Heart versus reason in condom use: Implicit versus explicit attitudinal predictors of sexual behavior.

Kerry L. Marsh, University of Connecticut
Blair T. Johnson, University of Connecticut
Lori A.J. Scott-Sheldon, Syracuse University

Document Type Article

Published in Zeitschrift für Experimentelle Psychologie, Vol 48(2), 2001. pp. 161-175.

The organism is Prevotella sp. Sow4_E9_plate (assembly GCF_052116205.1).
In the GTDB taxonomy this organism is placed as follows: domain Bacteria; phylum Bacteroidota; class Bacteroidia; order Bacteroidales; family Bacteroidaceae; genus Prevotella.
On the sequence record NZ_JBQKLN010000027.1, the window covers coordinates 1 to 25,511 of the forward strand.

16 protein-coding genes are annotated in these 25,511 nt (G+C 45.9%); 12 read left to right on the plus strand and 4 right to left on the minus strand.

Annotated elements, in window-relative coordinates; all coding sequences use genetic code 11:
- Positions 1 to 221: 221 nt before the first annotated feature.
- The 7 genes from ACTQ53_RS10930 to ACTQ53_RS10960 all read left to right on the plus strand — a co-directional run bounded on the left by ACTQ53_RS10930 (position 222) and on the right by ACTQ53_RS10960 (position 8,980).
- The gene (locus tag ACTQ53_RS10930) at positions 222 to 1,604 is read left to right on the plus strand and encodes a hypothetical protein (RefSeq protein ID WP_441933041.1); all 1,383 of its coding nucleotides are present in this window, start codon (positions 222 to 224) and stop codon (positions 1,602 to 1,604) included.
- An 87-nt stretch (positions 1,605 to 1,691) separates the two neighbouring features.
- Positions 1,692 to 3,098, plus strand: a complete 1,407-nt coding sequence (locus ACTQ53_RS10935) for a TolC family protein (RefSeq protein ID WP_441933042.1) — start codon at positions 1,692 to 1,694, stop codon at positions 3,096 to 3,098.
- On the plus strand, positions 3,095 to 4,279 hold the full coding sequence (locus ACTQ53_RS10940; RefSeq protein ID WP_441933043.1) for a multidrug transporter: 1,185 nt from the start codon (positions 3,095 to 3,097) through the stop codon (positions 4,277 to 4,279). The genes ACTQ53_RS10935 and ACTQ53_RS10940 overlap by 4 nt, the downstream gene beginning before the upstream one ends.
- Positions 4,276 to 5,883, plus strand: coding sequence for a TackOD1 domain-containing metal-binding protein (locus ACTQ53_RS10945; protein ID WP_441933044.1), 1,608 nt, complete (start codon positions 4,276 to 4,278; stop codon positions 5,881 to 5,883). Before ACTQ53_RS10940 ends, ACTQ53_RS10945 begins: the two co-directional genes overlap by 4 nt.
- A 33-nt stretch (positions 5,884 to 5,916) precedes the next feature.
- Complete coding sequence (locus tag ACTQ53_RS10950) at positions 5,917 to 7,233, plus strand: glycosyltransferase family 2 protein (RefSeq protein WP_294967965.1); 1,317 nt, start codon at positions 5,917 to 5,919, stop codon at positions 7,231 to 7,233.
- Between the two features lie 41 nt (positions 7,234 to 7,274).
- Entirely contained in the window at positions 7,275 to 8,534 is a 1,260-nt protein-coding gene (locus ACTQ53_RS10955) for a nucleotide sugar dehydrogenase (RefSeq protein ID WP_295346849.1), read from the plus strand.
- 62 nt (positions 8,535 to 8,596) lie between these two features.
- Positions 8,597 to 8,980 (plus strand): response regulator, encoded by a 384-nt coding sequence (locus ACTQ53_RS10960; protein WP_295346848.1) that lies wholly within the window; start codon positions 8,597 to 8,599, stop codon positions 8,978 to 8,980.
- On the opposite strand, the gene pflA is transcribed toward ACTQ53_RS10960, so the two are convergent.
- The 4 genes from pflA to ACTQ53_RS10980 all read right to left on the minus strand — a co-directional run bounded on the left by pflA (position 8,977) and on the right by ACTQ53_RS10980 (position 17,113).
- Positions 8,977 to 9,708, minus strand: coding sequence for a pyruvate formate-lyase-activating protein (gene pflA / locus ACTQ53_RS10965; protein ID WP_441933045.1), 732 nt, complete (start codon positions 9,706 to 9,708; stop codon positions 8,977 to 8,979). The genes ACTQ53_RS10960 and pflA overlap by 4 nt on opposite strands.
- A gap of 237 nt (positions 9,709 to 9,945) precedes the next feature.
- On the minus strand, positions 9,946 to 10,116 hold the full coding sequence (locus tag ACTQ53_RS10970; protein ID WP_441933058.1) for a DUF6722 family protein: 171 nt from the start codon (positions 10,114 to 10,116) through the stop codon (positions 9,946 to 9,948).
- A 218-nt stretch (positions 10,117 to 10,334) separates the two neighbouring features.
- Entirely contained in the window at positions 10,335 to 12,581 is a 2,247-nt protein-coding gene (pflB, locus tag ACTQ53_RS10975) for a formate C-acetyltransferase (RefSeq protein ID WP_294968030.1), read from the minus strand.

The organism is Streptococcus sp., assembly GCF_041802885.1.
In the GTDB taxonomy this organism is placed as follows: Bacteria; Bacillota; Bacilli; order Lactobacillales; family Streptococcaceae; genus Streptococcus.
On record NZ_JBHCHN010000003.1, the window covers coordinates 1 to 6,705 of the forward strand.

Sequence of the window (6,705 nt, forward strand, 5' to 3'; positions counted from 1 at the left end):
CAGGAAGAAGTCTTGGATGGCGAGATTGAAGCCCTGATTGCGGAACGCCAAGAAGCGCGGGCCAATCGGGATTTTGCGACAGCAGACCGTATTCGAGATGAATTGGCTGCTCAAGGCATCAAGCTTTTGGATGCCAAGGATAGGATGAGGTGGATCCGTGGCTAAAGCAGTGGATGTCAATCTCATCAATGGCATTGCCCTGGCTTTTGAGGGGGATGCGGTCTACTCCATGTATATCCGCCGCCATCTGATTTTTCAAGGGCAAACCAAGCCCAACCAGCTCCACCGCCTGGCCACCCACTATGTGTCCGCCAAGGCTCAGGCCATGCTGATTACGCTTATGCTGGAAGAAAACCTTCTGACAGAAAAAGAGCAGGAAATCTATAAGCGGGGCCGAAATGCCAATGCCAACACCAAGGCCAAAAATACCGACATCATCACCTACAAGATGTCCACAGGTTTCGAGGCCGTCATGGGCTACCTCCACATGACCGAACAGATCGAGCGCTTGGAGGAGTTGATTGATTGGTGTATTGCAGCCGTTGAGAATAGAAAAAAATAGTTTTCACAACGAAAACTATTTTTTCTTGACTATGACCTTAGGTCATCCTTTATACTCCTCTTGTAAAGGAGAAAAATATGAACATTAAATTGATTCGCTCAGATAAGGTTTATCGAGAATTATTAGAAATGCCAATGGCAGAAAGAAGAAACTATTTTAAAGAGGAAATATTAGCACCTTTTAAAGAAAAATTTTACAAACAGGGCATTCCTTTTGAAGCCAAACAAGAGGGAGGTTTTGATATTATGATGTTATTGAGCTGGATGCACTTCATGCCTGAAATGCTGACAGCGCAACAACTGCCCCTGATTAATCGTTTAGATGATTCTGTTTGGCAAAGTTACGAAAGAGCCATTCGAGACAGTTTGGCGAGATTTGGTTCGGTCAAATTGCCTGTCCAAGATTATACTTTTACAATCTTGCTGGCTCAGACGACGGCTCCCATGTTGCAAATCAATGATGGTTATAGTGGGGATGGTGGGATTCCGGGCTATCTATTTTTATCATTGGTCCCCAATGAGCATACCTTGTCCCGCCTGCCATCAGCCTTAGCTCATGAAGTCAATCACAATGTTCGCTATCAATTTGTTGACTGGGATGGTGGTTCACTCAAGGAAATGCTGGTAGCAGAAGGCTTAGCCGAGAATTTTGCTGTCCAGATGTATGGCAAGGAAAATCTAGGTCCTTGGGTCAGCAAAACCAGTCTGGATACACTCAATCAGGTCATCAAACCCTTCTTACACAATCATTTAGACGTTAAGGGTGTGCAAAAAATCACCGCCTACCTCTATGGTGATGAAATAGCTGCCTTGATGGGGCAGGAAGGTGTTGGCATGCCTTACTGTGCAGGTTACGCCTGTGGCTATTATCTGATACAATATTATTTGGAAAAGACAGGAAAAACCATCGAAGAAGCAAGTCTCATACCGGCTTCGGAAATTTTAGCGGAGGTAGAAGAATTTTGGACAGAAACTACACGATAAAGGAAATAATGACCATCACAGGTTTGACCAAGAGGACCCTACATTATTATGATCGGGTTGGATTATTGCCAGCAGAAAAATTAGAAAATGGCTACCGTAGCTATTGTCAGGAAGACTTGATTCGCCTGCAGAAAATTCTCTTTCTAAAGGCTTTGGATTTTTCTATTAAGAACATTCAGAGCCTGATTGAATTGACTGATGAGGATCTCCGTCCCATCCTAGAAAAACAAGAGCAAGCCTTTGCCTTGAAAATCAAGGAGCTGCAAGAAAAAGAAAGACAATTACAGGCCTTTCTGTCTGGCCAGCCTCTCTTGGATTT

Examined whether explicit and implicit measures of attitudes would differentially predict deliberate vs spontaneous behavior in the domain of condom use. 33 male and 64 female heterosexual undergraduates completed explicit attitudinal and thought-listing measures about using condoms and implicit measures using attitude priming and Implicit Association Test (IAT) procedures. An attitude IAT measured the association between condom images and affective images; a self-identity IAT measured association of condoms with the self. results sow that condom use with main partners was predicted by explicit measures but not by implicit measures; the opposite was true for condom use with casual partners. Although the attitude priming measure was not positively correlated with casual condom use, the IATs were. The patterns of relations, however, were unexpectedly complex, due to a strong decrease in IAT effects over time, and different IATs assessing unique attitudinal dimensions.